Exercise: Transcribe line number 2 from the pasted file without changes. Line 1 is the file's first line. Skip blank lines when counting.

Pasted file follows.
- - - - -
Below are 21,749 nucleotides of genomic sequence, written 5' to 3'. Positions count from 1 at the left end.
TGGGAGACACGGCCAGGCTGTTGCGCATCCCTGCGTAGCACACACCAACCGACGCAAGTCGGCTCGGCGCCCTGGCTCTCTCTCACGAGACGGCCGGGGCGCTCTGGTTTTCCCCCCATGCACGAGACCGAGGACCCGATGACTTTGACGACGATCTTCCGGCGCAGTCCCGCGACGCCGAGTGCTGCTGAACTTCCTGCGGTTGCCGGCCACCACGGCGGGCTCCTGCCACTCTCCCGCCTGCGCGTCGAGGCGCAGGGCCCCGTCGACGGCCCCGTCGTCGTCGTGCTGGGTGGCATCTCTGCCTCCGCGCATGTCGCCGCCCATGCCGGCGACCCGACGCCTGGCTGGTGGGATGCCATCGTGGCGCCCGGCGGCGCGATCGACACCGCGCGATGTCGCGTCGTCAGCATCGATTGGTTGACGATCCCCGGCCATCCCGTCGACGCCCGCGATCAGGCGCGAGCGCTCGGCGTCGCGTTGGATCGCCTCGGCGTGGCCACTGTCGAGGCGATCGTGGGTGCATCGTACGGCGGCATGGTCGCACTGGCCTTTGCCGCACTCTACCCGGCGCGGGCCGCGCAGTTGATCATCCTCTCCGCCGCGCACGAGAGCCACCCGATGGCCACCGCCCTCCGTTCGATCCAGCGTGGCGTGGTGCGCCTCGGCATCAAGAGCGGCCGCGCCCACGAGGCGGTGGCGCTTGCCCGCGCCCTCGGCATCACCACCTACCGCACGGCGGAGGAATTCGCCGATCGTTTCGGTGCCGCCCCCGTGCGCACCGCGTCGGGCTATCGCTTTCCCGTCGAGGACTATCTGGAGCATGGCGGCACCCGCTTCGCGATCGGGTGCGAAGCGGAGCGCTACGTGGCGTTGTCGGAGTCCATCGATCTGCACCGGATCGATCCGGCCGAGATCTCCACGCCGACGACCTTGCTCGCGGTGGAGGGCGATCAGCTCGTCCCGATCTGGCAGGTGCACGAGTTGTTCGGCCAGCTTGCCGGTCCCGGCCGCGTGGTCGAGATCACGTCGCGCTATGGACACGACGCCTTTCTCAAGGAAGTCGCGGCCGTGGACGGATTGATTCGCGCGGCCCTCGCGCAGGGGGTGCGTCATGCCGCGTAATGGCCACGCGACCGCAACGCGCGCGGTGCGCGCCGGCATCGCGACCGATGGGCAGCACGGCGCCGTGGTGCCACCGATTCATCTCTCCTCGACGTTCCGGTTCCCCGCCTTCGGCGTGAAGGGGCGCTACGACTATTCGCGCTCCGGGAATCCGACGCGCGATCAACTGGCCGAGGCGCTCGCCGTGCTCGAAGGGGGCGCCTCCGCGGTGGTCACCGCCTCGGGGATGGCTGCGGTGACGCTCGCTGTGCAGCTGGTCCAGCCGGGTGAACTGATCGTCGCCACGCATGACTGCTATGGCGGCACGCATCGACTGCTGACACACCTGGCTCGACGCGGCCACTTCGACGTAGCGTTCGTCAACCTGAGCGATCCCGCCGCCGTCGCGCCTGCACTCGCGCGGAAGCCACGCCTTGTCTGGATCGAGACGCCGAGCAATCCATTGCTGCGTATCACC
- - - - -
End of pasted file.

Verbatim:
TGGGAGACACGGCCAGGCTGTTGCGCATCCCTGCGTAGCACACACCAACCGACGCAAGTCGGCTCGGCGCCCTGGCTCTCTCTCACGAGACGGCCGGGGCGCTCTGGTTTTCCCCCCATGCACGAGACCGAGGACCCGATGACTTTGACGACGATCTTCCGGCGCAGTCCCGCGACGCCGAGTGCTGCTGAACTTCCTGCGGTTGCCGGCCACCACGGCGGGCTCCTGCCACTCTCCCGCCTGCGCGTCGAGGCGCAGGGCCCCGTCGACGGCCCCGTCGTCGTCGTGCTGGGTGGCATCTCTGCCTCCGCGCATGTCGCCGCCCATGCCGGCGACCCGACGCCTGGCTGGTGGGATGCCATCGTGGCGCCCGGCGGCGCGATCGACACCGCGCGATGTCGCGTCGTCAGCATCGATTGGTTGACGATCCCCGGCCATCCCGTCGACGCCCGCGATCAGGCGCGAGCGCTCGGCGTCGCGTTGGATCGCCTCGGCGTGGCCACTGTCGAGGCGATCGTGGGTGCATCGTACGGCGGCATGGTCGCACTGGCCTTTGCCGCACTCTACCCGGCGCGGGCCGCGCAGTTGATCATCCTCTCCGCCGCGCACGAGAGCCACCCGATGGCCACCGCCCTCCGTTCGATCCAGCGTGGCGTGGTGCGCCTCGGCATCAAGAGCGGCCGCGCCCACGAGGCGGTGGCGCTTGCCCGCGCCCTCGGCATCACCACCTACCGCACGGCGGAGGAATTCGCCGATCGTTTCGGTGCCGCCCCCGTGCGCACCGCGTCGGGCTATCGCTTTCCCGTCGAGGACTATCTGGAGCATGGCGGCACCCGCTTCGCGATCGGGTGCGAAGCGGAGCGCTACGTGGCGTTGTCGGAGTCCATCGATCTGCACCGGATCGATCCGGCCGAGATCTCCACGCCGACGACCTTGCTCGCGGTGGAGGGCGATCAGCTCGTCCCGATCTGGCAGGTGCACGAGTTGTTCGGCCAGCTTGCCGGTCCCGGCCGCGTGGTCGAGATCACGTCGCGCTATGGACACGACGCCTTTCTCAAGGAAGTCGCGGCCGTGGACGGATTGATTCGCGCGGCCCTCGCGCAGGGGGTGCGTCATGCCGCGTAATGGCCACGCGACCGCAACGCGCGCGGTGCGCGCCGGCATCGCGACCGATGGGCAGCACGGCGCCGTGGTGCCACCGATTCATCTCTCCTCGACGTTCCGGTTCCCCGCCTTCGGCGTGAAGGGGCGCTACGACTATTCGCGCTCCGGGAATCCGACGCGCGATCAACTGGCCGAGGCGCTCGCCGTGCTCGAAGGGGGCGCCTCCGCGGTGGTCACCGCCTCGGGGATGGCTGCGGTGACGCTCGCTGTGCAGCTGGTCCAGCCGGGTGAACTGATCGTCGCCACGCATGACTGCTATGGCGGCACGCATCGACTGCTGACACACCTGGCTCGACGCGGCCACTTCGACGTAGCGTTCGTCAACCTGAGCGATCCCGCCGCCGTCGCGCCTGCACTCGCGCGGAAGCCACGCCTTGTCTGGATCGAGACGCCGAGCAATCCATTGCTGCGTATCACC